The result of paying creative Americans to work at what they did best resulted in an explosion of new art throughout the country and has had a lasting influence, 80 years later, on the way Americans view themselves.
Ashford, Connecticut (PRWEB) January 22, 2014
Connecticut-based independent film makers Michael Maglaras and Terri Templeton of 217 Films announce their new film project celebrating the 80th anniversary of “Federal Project Number One” – the initiative that launched the Federal Art Project in 1935 and put thousands of creative people to work across America.
The film is titled “Enough to Live On: The Art of the WPA” and is scheduled for release in February 2015.
As the effects of the Great Depression swept the American nation, with millions out of work and a national sense of despair, the administration of President Franklin Delano Roosevelt adopted a novel idea: to put painters, sculptors, photographers, and writers, as well as actors and dancers, to work, and to place them on the government payroll.
On May 6, 1935, FDR signed Executive Order 7034, creating the Works Progress Administration...and on August 2, 1935, “Federal Project Number One” was created.
As some Americans went back to work under the WPA, among those workers included painters as diverse as Mark Rothko, Jackson Pollock, and Marsden Hartley; photographers such as Berenice Abbott; actors such as Orson Welles; and writers such as Saul Bellow and Zora Neale Hurston.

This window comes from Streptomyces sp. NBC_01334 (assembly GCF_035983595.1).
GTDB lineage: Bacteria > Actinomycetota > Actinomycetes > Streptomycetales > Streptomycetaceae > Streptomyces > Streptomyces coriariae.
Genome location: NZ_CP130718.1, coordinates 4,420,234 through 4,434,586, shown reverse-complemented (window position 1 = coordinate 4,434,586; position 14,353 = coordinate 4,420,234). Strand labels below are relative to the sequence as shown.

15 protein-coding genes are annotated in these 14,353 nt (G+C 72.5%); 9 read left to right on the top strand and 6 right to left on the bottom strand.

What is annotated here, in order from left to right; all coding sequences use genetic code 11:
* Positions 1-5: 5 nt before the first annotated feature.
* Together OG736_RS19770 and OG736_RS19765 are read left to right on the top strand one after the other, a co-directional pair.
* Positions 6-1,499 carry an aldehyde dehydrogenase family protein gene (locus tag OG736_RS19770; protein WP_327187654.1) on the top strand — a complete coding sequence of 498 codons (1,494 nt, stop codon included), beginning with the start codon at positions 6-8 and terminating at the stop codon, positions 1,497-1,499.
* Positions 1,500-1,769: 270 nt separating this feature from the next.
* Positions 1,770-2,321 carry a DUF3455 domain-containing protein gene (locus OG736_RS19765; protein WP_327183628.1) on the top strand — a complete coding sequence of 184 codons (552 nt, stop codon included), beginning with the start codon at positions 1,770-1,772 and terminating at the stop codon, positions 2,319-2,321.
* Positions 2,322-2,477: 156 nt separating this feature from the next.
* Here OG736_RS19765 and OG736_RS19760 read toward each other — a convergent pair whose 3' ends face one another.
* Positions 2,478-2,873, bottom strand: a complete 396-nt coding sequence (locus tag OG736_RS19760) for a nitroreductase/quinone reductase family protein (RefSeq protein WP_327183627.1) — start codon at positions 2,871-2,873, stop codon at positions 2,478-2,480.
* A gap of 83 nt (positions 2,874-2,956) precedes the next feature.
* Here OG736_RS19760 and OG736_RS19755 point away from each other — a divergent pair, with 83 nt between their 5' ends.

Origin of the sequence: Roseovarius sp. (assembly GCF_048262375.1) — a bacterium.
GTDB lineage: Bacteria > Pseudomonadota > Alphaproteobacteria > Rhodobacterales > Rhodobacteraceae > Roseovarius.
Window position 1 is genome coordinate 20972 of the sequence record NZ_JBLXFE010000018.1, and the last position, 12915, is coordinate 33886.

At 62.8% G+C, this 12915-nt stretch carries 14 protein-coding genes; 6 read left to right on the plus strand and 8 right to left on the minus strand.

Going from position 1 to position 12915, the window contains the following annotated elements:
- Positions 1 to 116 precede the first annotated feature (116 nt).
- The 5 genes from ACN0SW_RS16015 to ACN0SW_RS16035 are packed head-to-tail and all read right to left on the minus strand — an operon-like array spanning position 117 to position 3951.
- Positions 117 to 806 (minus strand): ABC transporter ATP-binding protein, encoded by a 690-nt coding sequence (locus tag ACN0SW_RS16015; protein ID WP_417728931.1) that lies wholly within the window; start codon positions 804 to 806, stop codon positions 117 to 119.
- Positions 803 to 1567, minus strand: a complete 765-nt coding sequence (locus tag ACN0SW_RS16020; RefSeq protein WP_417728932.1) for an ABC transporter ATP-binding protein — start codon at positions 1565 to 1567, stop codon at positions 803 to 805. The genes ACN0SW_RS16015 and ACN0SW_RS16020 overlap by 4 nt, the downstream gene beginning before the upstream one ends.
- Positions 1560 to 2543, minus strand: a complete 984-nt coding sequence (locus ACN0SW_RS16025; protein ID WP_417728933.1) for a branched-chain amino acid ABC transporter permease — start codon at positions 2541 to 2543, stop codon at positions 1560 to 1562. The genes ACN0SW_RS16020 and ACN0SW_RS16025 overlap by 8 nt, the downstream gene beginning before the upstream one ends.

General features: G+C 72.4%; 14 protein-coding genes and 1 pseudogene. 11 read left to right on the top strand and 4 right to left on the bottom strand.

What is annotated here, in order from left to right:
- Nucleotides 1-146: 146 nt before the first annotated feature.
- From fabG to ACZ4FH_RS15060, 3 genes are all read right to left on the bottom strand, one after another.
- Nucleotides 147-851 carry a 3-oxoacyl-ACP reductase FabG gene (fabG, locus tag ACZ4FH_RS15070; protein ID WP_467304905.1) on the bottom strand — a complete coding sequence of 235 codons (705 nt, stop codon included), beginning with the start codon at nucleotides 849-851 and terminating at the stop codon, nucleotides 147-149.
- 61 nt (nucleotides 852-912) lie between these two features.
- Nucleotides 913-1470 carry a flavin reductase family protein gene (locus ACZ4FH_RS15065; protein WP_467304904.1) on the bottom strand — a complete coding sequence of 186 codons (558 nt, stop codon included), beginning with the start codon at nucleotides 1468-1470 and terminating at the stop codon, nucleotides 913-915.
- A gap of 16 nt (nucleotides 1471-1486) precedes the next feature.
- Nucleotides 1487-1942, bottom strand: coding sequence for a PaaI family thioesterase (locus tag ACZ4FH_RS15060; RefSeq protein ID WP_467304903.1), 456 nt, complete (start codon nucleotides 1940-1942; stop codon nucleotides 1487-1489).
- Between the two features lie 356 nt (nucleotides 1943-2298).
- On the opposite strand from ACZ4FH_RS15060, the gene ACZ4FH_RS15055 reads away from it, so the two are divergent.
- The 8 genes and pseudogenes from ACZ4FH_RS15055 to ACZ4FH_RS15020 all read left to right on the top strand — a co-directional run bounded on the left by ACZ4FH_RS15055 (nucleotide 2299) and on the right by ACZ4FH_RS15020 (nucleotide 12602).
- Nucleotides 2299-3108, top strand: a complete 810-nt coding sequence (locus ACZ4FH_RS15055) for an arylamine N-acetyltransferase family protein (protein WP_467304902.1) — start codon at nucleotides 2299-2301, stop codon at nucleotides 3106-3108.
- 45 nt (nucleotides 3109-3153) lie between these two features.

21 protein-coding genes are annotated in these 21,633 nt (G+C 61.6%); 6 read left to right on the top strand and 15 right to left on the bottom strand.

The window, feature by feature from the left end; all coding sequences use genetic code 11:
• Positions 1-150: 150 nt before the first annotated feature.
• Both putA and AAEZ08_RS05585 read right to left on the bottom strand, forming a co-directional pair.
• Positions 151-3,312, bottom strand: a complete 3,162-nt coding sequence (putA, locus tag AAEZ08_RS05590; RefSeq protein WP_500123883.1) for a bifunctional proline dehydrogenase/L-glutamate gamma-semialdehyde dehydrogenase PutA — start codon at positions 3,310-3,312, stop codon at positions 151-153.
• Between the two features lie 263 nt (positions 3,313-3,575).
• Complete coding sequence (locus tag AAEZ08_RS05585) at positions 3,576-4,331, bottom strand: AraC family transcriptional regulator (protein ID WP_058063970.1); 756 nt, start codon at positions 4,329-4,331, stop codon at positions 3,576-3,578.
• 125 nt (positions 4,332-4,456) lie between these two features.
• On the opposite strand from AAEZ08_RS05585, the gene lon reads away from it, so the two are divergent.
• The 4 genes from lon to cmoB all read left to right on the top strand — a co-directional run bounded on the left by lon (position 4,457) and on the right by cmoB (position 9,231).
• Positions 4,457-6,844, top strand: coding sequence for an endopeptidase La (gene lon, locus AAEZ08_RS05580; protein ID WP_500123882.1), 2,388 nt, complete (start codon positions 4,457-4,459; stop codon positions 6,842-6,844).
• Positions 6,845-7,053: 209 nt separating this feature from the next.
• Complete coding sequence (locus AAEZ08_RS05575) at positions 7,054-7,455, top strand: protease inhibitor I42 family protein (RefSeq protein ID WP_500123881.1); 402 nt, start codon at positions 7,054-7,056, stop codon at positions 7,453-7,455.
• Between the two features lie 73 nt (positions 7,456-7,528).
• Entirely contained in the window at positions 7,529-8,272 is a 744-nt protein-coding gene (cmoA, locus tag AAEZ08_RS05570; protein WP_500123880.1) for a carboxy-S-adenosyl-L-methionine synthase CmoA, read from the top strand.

The result of paying creative Americans to work at what they did best resulted in an explosion of new art throughout the country and has had a lasting influence, 80 years later, on the way Americans view themselves and view the role of government in the support of the arts and in the furtherance of a civil society.
More about 217 Films:
217 Films is an independent film company devoted to the American artistic experience. In 2005, Michael Maglaras and Terri Templeton released their first film “Cleophas and His Own” about the American painter Marsden Hartley's epic narrative of love and loss. Maglaras both directed and played the role of Hartley in this film. In 2008, they released a second film about Hartley called “Visible Silence: Marsden Hartley, Painter and Poet” – the first-ever documentary on the life of Hartley. In 2010, with their film “John Marin: Let the Paint be Paint!” they established, through the first full-length documentary on this important painter, that John Marin was one of the fathers of American Modernism. These films, among other distinctions, have been shown to acclaim at the National Gallery of Art in Washington, D.C.
In 2012, they released “O Brother Man: The Art and Life of Lynd Ward.” Their most recent film, “The Great Confusion: The 1913 Armory Show” was released in September 2013 and is currently on tour across the United States.
The Sacramento Bee called Michael Maglaras a film maker of “Bergman-like gravitas.” His films have been described as “virtuoso filmmaking” (National Gallery of Art) “alive and fresh” (Art New England) and “elegiac and insightful” (Naples Daily News). David Berona, author of “Wordless Books” has said of “O Brother Man” -- “This film is stunning.” A recent review in The Dartmouth said of “The Great Confusion” that “Michael Maglaras...brought the drama of the original show back to life.”
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